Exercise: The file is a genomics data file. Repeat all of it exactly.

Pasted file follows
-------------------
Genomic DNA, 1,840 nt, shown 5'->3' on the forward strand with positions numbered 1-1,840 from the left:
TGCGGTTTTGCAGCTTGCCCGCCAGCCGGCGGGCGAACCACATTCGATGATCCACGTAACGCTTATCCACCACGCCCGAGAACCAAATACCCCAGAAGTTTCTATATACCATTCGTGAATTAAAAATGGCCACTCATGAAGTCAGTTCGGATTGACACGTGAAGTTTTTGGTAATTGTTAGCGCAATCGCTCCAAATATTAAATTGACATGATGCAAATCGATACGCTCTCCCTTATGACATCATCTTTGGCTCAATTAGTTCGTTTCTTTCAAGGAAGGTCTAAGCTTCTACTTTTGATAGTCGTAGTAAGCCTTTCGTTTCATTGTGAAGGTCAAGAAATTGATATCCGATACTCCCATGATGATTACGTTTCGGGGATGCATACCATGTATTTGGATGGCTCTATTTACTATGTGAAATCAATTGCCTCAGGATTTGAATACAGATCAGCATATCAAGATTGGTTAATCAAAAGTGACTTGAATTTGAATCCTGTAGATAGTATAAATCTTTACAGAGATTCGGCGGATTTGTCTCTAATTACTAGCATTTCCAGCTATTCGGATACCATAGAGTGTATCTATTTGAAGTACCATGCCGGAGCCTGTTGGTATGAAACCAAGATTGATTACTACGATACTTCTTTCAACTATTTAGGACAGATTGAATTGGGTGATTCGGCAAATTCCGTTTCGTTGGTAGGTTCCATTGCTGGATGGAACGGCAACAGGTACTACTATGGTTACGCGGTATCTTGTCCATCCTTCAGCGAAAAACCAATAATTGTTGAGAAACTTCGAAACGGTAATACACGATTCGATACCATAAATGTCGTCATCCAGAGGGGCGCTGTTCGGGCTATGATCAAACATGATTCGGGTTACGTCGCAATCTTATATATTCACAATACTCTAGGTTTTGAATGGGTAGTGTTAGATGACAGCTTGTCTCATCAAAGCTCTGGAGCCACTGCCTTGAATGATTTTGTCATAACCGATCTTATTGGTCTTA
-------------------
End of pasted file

Genomic DNA, 1,840 nt, shown 5'->3' on the forward strand with positions numbered 1-1,840 from the left:
TGCGGTTTTGCAGCTTGCCCGCCAGCCGGCGGGCGAACCACATTCGATGATCCACGTAACGCTTATCCACCACGCCCGAGAACCAAATACCCCAGAAGTTTCTATATACCATTCGTGAATTAAAAATGGCCACTCATGAAGTCAGTTCGGATTGACACGTGAAGTTTTTGGTAATTGTTAGCGCAATCGCTCCAAATATTAAATTGACATGATGCAAATCGATACGCTCTCCCTTATGACATCATCTTTGGCTCAATTAGTTCGTTTCTTTCAAGGAAGGTCTAAGCTTCTACTTTTGATAGTCGTAGTAAGCCTTTCGTTTCATTGTGAAGGTCAAGAAATTGATATCCGATACTCCCATGATGATTACGTTTCGGGGATGCATACCATGTATTTGGATGGCTCTATTTACTATGTGAAATCAATTGCCTCAGGATTTGAATACAGATCAGCATATCAAGATTGGTTAATCAAAAGTGACTTGAATTTGAATCCTGTAGATAGTATAAATCTTTACAGAGATTCGGCGGATTTGTCTCTAATTACTAGCATTTCCAGCTATTCGGATACCATAGAGTGTATCTATTTGAAGTACCATGCCGGAGCCTGTTGGTATGAAACCAAGATTGATTACTACGATACTTCTTTCAACTATTTAGGACAGATTGAATTGGGTGATTCGGCAAATTCCGTTTCGTTGGTAGGTTCCATTGCTGGATGGAACGGCAACAGGTACTACTATGGTTACGCGGTATCTTGTCCATCCTTCAGCGAAAAACCAATAATTGTTGAGAAACTTCGAAACGGTAATACACGATTCGATACCATAAATGTCGTCATCCAGAGGGGCGCTGTTCGGGCTATGATCAAACATGATTCGGGTTACGTCGCAATCTTATATATTCACAATACTCTAGGTTTTGAATGGGTAGTGTTAGATGACAGCTTGTCTCATCAAAGCTCTGGAGCCACTGCCTTGAATGATTTTGTCATAACCGATCTTATTGGTCTTA